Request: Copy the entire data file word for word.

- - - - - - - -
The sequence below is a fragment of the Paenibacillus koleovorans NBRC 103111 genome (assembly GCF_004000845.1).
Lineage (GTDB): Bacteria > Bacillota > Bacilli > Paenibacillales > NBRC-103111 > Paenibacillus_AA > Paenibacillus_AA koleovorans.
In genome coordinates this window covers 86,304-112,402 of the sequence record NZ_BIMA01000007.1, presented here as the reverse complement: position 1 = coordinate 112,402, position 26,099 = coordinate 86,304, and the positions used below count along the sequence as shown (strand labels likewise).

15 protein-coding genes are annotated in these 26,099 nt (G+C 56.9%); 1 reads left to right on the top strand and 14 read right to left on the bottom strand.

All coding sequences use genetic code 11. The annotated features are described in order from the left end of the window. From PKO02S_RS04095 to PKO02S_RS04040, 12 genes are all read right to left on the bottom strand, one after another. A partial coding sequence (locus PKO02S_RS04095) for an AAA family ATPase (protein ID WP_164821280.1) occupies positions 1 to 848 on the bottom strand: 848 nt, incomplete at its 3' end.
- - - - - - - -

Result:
The sequence below is a fragment of the Paenibacillus koleovorans NBRC 103111 genome (assembly GCF_004000845.1).
Lineage (GTDB): Bacteria > Bacillota > Bacilli > Paenibacillales > NBRC-103111 > Paenibacillus_AA > Paenibacillus_AA koleovorans.
In genome coordinates this window covers 86,304-112,402 of the sequence record NZ_BIMA01000007.1, presented here as the reverse complement: position 1 = coordinate 112,402, position 26,099 = coordinate 86,304, and the positions used below count along the sequence as shown (strand labels likewise).

15 protein-coding genes are annotated in these 26,099 nt (G+C 56.9%); 1 reads left to right on the top strand and 14 read right to left on the bottom strand.

All coding sequences use genetic code 11. The annotated features are described in order from the left end of the window. From PKO02S_RS04095 to PKO02S_RS04040, 12 genes are all read right to left on the bottom strand, one after another. A partial coding sequence (locus PKO02S_RS04095) for an AAA family ATPase (protein ID WP_164821280.1) occupies positions 1 to 848 on the bottom strand: 848 nt, incomplete at its 3' end.